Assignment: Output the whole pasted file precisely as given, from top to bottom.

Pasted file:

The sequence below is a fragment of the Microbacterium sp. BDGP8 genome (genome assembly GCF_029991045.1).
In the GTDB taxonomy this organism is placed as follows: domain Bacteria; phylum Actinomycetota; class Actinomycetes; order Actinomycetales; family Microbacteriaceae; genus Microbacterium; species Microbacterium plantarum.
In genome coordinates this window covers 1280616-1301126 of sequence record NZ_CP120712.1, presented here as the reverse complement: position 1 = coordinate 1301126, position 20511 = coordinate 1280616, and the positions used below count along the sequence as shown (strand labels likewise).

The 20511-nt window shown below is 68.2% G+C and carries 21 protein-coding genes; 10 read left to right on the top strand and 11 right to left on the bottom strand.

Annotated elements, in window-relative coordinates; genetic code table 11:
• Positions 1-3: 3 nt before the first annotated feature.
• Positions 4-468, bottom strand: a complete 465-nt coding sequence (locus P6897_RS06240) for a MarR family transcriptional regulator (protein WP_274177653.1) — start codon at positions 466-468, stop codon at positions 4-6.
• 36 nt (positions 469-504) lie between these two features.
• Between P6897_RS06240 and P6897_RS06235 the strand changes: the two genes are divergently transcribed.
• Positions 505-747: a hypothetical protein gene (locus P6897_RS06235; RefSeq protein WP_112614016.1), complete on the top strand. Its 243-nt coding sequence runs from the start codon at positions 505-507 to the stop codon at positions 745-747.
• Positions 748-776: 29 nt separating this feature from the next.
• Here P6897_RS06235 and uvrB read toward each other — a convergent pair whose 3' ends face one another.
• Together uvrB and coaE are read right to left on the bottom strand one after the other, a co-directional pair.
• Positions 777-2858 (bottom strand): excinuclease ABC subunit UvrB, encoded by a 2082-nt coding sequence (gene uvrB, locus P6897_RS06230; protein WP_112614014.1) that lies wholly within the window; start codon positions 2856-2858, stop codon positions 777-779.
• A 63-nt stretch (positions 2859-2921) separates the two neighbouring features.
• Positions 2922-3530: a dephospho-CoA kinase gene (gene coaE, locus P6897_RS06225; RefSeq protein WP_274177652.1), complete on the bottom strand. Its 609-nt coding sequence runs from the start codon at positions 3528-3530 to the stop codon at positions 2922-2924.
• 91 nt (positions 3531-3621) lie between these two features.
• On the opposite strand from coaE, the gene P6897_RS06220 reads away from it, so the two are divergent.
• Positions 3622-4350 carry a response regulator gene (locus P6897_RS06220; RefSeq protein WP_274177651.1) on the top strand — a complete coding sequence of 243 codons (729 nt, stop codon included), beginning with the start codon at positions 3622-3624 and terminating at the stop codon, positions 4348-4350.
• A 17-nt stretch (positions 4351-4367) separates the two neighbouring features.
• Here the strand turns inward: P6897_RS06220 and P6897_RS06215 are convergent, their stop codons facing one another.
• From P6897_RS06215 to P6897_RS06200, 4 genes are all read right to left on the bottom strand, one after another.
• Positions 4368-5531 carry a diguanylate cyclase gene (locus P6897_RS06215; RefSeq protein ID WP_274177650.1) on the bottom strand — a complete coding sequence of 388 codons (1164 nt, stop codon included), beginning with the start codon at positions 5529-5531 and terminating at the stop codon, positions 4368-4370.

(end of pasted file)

The sequence below is a fragment of the Microbacterium sp. BDGP8 genome (genome assembly GCF_029991045.1).
In the GTDB taxonomy this organism is placed as follows: domain Bacteria; phylum Actinomycetota; class Actinomycetes; order Actinomycetales; family Microbacteriaceae; genus Microbacterium; species Microbacterium plantarum.
In genome coordinates this window covers 1280616-1301126 of sequence record NZ_CP120712.1, presented here as the reverse complement: position 1 = coordinate 1301126, position 20511 = coordinate 1280616, and the positions used below count along the sequence as shown (strand labels likewise).

The 20511-nt window shown below is 68.2% G+C and carries 21 protein-coding genes; 10 read left to right on the top strand and 11 right to left on the bottom strand.

Annotated elements, in window-relative coordinates; genetic code table 11:
• Positions 1-3: 3 nt before the first annotated feature.
• Positions 4-468, bottom strand: a complete 465-nt coding sequence (locus P6897_RS06240) for a MarR family transcriptional regulator (protein WP_274177653.1) — start codon at positions 466-468, stop codon at positions 4-6.
• 36 nt (positions 469-504) lie between these two features.
• Between P6897_RS06240 and P6897_RS06235 the strand changes: the two genes are divergently transcribed.
• Positions 505-747: a hypothetical protein gene (locus P6897_RS06235; RefSeq protein WP_112614016.1), complete on the top strand. Its 243-nt coding sequence runs from the start codon at positions 505-507 to the stop codon at positions 745-747.
• Positions 748-776: 29 nt separating this feature from the next.
• Here P6897_RS06235 and uvrB read toward each other — a convergent pair whose 3' ends face one another.
• Together uvrB and coaE are read right to left on the bottom strand one after the other, a co-directional pair.
• Positions 777-2858 (bottom strand): excinuclease ABC subunit UvrB, encoded by a 2082-nt coding sequence (gene uvrB, locus P6897_RS06230; protein WP_112614014.1) that lies wholly within the window; start codon positions 2856-2858, stop codon positions 777-779.
• A 63-nt stretch (positions 2859-2921) separates the two neighbouring features.
• Positions 2922-3530: a dephospho-CoA kinase gene (gene coaE, locus P6897_RS06225; RefSeq protein WP_274177652.1), complete on the bottom strand. Its 609-nt coding sequence runs from the start codon at positions 3528-3530 to the stop codon at positions 2922-2924.
• 91 nt (positions 3531-3621) lie between these two features.
• On the opposite strand from coaE, the gene P6897_RS06220 reads away from it, so the two are divergent.
• Positions 3622-4350 carry a response regulator gene (locus P6897_RS06220; RefSeq protein WP_274177651.1) on the top strand — a complete coding sequence of 243 codons (729 nt, stop codon included), beginning with the start codon at positions 3622-3624 and terminating at the stop codon, positions 4348-4350.
• A 17-nt stretch (positions 4351-4367) separates the two neighbouring features.
• Here the strand turns inward: P6897_RS06220 and P6897_RS06215 are convergent, their stop codons facing one another.
• From P6897_RS06215 to P6897_RS06200, 4 genes are all read right to left on the bottom strand, one after another.
• Positions 4368-5531 carry a diguanylate cyclase gene (locus P6897_RS06215; RefSeq protein ID WP_274177650.1) on the bottom strand — a complete coding sequence of 388 codons (1164 nt, stop codon included), beginning with the start codon at positions 5529-5531 and terminating at the stop codon, positions 4368-4370.